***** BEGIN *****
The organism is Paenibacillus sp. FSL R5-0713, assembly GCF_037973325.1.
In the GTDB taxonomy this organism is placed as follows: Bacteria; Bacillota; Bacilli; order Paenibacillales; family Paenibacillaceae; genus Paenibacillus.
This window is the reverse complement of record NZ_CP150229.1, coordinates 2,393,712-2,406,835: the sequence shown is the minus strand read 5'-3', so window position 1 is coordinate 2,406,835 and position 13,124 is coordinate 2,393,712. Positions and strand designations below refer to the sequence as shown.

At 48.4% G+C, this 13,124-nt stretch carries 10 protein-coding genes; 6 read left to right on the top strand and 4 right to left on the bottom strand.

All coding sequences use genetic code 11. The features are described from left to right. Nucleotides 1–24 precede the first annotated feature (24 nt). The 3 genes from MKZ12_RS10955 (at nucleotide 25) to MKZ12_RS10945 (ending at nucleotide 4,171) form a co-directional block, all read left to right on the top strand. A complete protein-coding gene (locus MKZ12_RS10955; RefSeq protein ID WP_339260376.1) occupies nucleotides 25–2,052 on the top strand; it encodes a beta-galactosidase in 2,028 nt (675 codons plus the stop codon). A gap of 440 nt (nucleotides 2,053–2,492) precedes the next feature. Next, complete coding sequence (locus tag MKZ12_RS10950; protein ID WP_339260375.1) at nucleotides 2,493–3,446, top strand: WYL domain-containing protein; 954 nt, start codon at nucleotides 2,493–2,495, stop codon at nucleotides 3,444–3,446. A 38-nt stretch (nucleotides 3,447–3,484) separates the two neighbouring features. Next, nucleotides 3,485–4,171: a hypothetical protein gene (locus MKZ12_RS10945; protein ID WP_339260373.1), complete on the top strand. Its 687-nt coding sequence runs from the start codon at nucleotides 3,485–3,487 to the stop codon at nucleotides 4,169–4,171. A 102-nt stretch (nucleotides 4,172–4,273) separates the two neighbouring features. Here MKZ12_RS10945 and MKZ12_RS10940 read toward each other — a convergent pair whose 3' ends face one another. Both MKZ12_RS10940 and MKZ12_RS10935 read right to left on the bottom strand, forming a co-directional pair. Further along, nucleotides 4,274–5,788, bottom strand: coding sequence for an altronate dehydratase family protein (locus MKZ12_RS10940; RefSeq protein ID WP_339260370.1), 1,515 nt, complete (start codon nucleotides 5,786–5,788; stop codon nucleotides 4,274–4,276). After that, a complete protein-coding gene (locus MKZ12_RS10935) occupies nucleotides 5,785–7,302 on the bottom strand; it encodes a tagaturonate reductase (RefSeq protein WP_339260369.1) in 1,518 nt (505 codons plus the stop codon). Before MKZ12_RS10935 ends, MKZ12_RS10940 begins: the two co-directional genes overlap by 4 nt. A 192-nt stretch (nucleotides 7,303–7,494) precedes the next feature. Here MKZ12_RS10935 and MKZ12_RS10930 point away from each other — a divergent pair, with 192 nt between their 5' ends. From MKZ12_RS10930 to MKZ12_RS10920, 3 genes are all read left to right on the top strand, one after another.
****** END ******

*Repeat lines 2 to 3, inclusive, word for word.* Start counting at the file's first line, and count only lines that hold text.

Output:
In the GTDB taxonomy this organism is placed as follows: Bacteria; Bacillota; Bacilli; order Paenibacillales; family Paenibacillaceae; genus Paenibacillus.
This window is the reverse complement of record NZ_CP150229.1, coordinates 2,393,712-2,406,835: the sequence shown is the minus strand read 5'-3', so window position 1 is coordinate 2,406,835 and position 13,124 is coordinate 2,393,712. Positions and strand designations below refer to the sequence as shown.